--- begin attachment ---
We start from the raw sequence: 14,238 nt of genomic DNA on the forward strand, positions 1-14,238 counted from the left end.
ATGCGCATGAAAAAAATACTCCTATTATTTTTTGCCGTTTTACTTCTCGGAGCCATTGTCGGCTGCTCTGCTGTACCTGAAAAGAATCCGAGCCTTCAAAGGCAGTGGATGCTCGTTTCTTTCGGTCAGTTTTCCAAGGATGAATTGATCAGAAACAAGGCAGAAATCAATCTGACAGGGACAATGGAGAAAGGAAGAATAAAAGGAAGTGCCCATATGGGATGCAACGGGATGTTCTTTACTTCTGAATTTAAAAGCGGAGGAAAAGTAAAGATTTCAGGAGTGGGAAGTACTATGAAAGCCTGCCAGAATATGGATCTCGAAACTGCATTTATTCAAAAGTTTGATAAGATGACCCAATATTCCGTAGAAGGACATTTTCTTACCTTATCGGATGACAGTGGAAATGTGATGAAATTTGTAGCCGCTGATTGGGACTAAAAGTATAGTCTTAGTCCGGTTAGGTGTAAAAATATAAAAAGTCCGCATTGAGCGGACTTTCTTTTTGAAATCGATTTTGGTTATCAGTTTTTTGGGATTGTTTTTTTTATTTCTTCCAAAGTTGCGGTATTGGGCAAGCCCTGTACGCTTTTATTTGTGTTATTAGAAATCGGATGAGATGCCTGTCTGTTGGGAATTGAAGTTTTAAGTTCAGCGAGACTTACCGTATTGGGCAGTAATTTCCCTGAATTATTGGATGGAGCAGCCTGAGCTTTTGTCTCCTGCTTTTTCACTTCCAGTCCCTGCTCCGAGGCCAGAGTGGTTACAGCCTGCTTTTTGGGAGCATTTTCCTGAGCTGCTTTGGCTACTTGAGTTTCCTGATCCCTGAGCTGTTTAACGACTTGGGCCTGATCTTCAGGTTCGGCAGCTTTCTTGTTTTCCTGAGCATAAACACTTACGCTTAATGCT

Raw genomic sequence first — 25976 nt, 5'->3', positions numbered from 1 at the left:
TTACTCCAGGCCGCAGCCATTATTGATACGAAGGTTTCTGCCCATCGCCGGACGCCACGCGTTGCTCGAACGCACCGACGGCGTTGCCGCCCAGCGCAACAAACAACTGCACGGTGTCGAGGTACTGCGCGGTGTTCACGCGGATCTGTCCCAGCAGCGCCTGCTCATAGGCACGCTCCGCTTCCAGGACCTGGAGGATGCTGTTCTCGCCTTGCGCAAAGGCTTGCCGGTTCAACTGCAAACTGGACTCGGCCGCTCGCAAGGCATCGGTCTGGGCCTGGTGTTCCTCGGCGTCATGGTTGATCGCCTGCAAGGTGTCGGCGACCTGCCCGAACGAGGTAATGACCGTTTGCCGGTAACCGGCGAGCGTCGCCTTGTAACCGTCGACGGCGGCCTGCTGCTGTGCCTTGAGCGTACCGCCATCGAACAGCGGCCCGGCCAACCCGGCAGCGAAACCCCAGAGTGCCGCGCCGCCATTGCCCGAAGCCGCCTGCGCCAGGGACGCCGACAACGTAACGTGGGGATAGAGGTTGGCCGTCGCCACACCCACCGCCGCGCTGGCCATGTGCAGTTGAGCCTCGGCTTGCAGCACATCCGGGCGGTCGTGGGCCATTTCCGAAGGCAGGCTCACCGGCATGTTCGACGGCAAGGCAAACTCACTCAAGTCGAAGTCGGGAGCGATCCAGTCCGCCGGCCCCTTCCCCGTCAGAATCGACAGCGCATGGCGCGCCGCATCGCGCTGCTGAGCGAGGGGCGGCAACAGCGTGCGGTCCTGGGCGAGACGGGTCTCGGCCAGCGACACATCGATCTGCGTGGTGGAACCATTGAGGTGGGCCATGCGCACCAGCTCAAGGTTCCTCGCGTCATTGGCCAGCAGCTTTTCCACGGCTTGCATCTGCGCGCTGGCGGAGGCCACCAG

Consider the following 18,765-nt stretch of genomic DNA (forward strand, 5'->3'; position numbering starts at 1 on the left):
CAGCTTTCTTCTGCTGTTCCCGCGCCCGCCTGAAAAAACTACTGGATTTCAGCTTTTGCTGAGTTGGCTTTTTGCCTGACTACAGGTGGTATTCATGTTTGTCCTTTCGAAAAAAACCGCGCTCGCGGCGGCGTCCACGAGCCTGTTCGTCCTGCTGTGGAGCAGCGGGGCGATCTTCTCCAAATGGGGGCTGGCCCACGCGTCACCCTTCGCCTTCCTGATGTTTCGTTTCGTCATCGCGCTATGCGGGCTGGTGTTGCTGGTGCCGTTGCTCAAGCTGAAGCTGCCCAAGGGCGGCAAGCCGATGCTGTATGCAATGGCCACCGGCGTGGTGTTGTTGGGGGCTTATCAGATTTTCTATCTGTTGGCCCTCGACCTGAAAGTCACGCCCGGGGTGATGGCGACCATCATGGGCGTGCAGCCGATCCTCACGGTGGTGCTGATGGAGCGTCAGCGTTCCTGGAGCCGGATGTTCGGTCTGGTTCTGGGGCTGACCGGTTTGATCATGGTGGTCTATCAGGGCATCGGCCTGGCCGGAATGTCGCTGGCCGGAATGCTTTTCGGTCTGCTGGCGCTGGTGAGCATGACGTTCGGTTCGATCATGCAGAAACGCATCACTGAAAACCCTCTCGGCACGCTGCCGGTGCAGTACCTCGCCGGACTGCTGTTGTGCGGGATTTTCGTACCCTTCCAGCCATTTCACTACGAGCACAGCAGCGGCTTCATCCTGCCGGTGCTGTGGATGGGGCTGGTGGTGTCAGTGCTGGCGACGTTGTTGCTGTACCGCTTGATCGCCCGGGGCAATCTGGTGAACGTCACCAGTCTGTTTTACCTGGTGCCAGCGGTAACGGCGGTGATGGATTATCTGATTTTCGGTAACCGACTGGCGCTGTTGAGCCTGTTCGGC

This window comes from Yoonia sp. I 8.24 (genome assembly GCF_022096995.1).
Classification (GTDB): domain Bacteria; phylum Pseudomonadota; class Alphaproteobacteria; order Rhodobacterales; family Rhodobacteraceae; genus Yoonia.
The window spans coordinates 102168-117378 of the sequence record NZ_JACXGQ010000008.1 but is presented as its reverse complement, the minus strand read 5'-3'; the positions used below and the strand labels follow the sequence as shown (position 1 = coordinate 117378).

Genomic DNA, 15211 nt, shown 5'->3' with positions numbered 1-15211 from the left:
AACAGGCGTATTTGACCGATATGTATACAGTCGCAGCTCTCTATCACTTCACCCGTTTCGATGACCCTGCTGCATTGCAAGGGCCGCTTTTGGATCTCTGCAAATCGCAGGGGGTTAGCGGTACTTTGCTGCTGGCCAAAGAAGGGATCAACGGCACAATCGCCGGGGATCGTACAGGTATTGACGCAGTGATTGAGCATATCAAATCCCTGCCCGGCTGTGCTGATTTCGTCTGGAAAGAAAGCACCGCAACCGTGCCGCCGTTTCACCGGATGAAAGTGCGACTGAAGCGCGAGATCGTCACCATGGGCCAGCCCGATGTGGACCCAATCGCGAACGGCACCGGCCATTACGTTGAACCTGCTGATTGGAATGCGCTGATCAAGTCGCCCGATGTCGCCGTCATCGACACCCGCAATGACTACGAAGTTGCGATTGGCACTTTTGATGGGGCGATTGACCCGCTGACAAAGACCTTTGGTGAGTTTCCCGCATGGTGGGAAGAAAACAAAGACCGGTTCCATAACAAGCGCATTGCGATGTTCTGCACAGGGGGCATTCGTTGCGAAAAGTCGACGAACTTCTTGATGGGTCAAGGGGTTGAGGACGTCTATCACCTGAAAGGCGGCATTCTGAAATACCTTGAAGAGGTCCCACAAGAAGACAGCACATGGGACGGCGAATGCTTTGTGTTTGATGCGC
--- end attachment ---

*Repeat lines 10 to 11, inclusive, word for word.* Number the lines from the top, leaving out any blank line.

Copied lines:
Genomic DNA, 15211 nt, shown 5'->3' with positions numbered 1-15211 from the left:
AACAGGCGTATTTGACCGATATGTATACAGTCGCAGCTCTCTATCACTTCACCCGTTTCGATGACCCTGCTGCATTGCAAGGGCCGCTTTTGGATCTCTGCAAATCGCAGGGGGTTAGCGGTACTTTGCTGCTGGCCAAAGAAGGGATCAACGGCACAATCGCCGGGGATCGTACAGGTATTGACGCAGTGATTGAGCATATCAAATCCCTGCCCGGCTGTGCTGATTTCGTCTGGAAAGAAAGCACCGCAACCGTGCCGCCGTTTCACCGGATGAAAGTGCGACTGAAGCGCGAGATCGTCACCATGGGCCAGCCCGATGTGGACCCAATCGCGAACGGCACCGGCCATTACGTTGAACCTGCTGATTGGAATGCGCTGATCAAGTCGCCCGATGTCGCCGTCATCGACACCCGCAATGACTACGAAGTTGCGATTGGCACTTTTGATGGGGCGATTGACCCGCTGACAAAGACCTTTGGTGAGTTTCCCGCATGGTGGGAAGAAAACAAAGACCGGTTCCATAACAAGCGCATTGCGATGTTCTGCACAGGGGGCATTCGTTGCGAAAAGTCGACGAACTTCTTGATGGGTCAAGGGGTTGAGGACGTCTATCACCTGAAAGGCGGCATTCTGAAATACCTTGAAGAGGTCCCACAAGAAGACAGCACATGGGACGGCGAATGCTTTGTGTTTGATGCGC